In the studies conducted early after its introduction, higher doses of fentanyl per kilogram of bodyweight (>10 and up to 50 µg/kg) were used because there were only limited other anesthetic agents. Fentanyl suppressed the stress response to surgery and still provided hemodynamic stability as it lacks myocardial depressant effects [70, 71]. No correlation was found between fentanyl concentrations, bispectral index, and hemodynamic, metabolic, or hormonal markers of depth of anesthesia [72].

During ECMO, neonates rapidly developed tolerance towards the sedating effect of fentanyl, resulting in a progressive escalation of fentanyl infusion rates and rising steady-state plasma concentrations, increasing the risk of neonatal abstinence syndrome [38, 73, 74]. Clearance may be impaired in seriously ill patients during ECMO, which may be owing to decreased liver blood flow during compromised circulatory function [75].

4.1.2.1 Obesity

Obesity has become a challenge in pediatric anesthesia because the rates of pediatric overweight and obesity are rising [76, 77]. Pediatric obesity is defined by a body mass index >95th percentile [78].

A pilot study in morbidly obese adolescents (mean body mass index 49.6 kg/m2) showed enhanced CL while V d was comparable to that in lean adults after dosing based on ideal body weight [79]. Although the results suggest that a loading dose of fentanyl may be based on total body weight followed by maintenance doses based on ideal body weight and/or lean body weight [80, 81], obese patients are more at risk for respiratory side effects of opioids [82, 83, 84, 85, 86].

4.1.3 Epidural Fentanyl

Epidural administration of fentanyl resulted in peak plasma concentrations 30 min after the loading dose, but a substantial variability during continuous epidural infusion supplemented by patient-controlled bolus doses in children aged 6–11 years was observed [87]. In children of comparable age, half-life was not only longer in infants than children (median 15.9 vs. 7.96 h) but longer than observed after intravenous administration [88]. In addition, an increase in plasma concentrations was noted after discontinuation of the infusion attributed to redistribution. Consequently, continued clinical monitoring is required during neuraxial analgesia.

4.1.4 Transmucosal Fentanyl

After comparable doses, maximal fentanyl concentrations were lower in children after administration of OTFC, whereas the time to achieve them was longer in adults [89]. Oral transmucosal fentanyl citrate given as a premedication to children aged 2–10 years resulted in a bioavailability of 33% compared with 50% in adults [90, 91]. The efficacy of 10–15 µg/kg of OTFC was comparable to 2 µg/kg of intravenous fentanyl. Bioavailability was also low (36%) in another study in patients of the same age, but pharmacokinetics was similar [92]. Time to maximum plasma concentration (C max) was highly variable (14–121 min), most probably owing to variability in gastrointestinal absorption, resulting in difficulties in the timing of administration. When the intravenous solution was given orally (10–15 µg/kg, maximum 400 µg), pharmacokinetics was comparable to the previous two studies, but the apparent oral V d was significantly larger and the time to C max was much longer (the latter could be owing to methodological difficulties) [93]. Side effects of OTFC for preoperative sedation were nausea and vomiting, pruritus, respiratory depression, and chest-wall rigidity. Oral transmucosal fentanyl citrate should be carefully used in children less than 6 years of age [94, 95, 96, 97]. Intranasal fentanyl (dosed 1–2 µg/kg) has been effectively used in premedication, emergency analgesia, and palliative care [98, 99, 100, 101, 102].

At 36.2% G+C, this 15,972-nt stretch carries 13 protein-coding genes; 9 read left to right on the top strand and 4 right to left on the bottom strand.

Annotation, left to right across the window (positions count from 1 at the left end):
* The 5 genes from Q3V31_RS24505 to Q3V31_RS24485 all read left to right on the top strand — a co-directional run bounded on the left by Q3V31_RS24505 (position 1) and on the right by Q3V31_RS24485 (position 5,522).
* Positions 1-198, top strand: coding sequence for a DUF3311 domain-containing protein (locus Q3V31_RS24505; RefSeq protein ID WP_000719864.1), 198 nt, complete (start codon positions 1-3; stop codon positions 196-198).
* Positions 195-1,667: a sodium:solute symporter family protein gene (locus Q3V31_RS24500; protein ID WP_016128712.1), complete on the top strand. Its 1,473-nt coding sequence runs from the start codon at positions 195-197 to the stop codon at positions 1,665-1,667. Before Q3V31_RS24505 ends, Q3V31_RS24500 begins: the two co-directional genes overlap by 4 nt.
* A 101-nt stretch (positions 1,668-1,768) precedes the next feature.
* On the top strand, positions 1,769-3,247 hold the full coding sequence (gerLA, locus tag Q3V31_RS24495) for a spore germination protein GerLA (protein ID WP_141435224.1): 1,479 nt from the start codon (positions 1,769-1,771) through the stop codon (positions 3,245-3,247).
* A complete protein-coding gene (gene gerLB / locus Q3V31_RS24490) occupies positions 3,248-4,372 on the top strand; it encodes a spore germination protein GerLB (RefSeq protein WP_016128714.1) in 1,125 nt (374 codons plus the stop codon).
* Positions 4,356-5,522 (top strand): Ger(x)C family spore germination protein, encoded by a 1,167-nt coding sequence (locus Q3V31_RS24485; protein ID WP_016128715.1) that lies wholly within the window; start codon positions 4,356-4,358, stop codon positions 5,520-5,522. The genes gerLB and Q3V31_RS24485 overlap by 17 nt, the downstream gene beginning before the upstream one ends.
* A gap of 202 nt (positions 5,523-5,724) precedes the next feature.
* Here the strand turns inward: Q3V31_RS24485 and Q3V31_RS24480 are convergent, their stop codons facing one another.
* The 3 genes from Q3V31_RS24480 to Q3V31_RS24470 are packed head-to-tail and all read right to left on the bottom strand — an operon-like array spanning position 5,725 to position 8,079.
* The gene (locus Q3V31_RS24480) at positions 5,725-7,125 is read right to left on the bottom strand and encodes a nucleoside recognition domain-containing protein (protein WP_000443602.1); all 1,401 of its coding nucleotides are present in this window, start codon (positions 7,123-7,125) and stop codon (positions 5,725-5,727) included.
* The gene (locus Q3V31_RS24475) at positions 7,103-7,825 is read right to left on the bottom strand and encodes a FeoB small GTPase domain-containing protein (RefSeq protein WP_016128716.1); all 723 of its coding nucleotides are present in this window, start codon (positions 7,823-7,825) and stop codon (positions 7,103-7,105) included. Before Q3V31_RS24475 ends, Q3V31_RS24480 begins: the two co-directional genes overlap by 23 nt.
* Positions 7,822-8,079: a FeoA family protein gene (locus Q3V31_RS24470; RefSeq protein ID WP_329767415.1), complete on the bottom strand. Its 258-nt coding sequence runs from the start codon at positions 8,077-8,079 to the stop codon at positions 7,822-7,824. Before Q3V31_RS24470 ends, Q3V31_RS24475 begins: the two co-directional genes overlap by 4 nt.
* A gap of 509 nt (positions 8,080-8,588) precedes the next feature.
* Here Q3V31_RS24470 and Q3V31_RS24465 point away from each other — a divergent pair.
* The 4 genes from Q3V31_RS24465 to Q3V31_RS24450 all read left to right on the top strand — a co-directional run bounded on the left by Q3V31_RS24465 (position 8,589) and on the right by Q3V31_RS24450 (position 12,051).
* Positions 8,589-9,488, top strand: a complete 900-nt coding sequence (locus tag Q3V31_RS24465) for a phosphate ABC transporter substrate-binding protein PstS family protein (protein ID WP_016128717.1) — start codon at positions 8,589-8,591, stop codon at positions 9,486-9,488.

4.1.5 Transdermal Fentanyl

Transdermal application is a convenient non-invasive route of administration. In children who were treated with transdermal fentanyl for postoperative pain control (dose 25 µg/h, 1.72 µg/h/kg), C max was negatively correlated with the patients’ age, but not with bodyweight [103]. Respiratory depression was not observed. In another study, time to reach C max ranged from 18 to 66 h in children after patch application (25 µg/h) [104]. Transdermal pharmacokinetics is similar to those in adults [105, 106, 107].

4.2 Sufentanil

4.2.1 Intravenous Sufentanil

Sufentanil pharmacokinetics (Table 3) showed age-related differences in children undergoing cardiac surgery after a single dose (10–15 µg/kg) [108]. Clearance was lowest in neonates compared with infants, children, and adolescents. Half-life was longest and V d at steady state was largest in newborns compared with the older age groups. Neonates needed additional anesthetic agents at significantly higher plasma concentrations compared with older children to suppress the hemodynamic response to painful stimuli, but younger infants did not receive premedication before surgery [38]. Clearance and V d increased while the half-life decreased slightly in a case series of neonates who were studied twice during the first 4 weeks of life [109].

In children aged 2–8 years undergoing surgery, CL was twice as rapid as in adults after a bolus dose (1–3 µg/kg) [110]. Volume of distribution was larger than in adults when normalized to bodyweight, but similar to that in adults when normalized to body surface area. Sufentanil plasma binding was lowest in newborns (80.5%) compared with infants (88.5%), children (91.9%), and adults (92.2%), while sufentanil is usually highly protein bound (92.5%) in adults [111, 112]. Sufentanil was 79.3% plasma-protein bound in neonates compared with 90.7% in their mothers, while α1-acid-glycoprotein levels in the neonates were 50% of the adult values [113].